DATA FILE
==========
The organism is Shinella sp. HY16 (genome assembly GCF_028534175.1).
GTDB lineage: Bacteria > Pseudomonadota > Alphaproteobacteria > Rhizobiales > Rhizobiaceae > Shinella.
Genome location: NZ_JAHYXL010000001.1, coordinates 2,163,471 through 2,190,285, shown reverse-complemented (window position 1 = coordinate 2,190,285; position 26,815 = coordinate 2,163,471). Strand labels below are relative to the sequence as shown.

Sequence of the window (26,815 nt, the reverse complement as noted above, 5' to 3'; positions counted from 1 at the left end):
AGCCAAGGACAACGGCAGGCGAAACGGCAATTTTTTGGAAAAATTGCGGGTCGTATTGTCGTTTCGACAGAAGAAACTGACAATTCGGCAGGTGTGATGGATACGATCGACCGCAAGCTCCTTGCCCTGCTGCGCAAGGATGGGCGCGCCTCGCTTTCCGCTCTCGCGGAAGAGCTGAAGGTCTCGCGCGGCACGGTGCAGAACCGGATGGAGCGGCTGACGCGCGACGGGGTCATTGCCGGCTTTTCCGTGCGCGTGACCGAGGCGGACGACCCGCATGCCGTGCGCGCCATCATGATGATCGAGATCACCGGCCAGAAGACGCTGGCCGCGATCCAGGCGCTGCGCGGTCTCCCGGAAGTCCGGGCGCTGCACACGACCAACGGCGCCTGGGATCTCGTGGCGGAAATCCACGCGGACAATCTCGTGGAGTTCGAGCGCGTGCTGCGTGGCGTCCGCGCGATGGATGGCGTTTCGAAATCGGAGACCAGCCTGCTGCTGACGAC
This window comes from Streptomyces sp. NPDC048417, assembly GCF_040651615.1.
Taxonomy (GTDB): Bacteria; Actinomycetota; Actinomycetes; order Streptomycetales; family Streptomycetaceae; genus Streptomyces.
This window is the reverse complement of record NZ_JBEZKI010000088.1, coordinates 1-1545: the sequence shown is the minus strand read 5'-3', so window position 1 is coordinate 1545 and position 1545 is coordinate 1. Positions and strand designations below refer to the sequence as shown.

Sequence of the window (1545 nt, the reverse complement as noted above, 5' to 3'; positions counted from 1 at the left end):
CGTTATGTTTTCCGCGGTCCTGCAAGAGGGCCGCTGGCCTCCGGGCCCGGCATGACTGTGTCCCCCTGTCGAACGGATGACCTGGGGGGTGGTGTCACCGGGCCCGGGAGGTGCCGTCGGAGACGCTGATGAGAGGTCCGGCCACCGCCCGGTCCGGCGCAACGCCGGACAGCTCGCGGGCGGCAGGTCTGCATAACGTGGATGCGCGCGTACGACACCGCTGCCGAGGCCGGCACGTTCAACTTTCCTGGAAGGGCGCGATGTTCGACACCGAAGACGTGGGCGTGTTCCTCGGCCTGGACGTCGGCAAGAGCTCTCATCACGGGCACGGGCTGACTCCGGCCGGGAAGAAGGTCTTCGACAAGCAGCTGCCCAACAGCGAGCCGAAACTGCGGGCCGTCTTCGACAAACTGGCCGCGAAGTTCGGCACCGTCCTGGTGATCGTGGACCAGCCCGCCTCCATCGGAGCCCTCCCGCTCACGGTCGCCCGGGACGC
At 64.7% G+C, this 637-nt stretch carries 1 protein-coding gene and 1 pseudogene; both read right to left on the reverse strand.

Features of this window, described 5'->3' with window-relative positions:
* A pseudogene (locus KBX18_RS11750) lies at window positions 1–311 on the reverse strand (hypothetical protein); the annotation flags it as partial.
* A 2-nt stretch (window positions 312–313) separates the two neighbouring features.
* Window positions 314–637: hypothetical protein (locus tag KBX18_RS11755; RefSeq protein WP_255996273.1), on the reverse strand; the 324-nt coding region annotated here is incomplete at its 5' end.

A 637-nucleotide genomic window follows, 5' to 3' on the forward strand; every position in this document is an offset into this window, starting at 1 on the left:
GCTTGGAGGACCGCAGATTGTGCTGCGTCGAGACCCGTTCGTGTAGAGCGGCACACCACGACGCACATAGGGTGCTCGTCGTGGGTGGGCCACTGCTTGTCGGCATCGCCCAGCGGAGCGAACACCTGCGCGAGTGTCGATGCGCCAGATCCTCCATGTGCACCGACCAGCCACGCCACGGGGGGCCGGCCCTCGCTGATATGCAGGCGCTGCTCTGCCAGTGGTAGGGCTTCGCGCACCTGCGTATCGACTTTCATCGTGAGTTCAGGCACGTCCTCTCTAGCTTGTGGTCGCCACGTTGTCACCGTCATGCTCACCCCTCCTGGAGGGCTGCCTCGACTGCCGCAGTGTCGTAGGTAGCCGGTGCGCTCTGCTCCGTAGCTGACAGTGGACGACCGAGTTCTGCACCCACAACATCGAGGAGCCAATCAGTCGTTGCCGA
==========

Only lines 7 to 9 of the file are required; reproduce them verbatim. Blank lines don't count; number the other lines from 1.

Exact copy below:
Taxonomy (GTDB): Bacteria; Actinomycetota; Actinomycetes; order Streptomycetales; family Streptomycetaceae; genus Streptomyces.
This window is the reverse complement of record NZ_JBEZKI010000088.1, coordinates 1-1545: the sequence shown is the minus strand read 5'-3', so window position 1 is coordinate 1545 and position 1545 is coordinate 1. Positions and strand designations below refer to the sequence as shown.

Sequence of the window (1545 nt, the reverse complement as noted above, 5' to 3'; positions counted from 1 at the left end):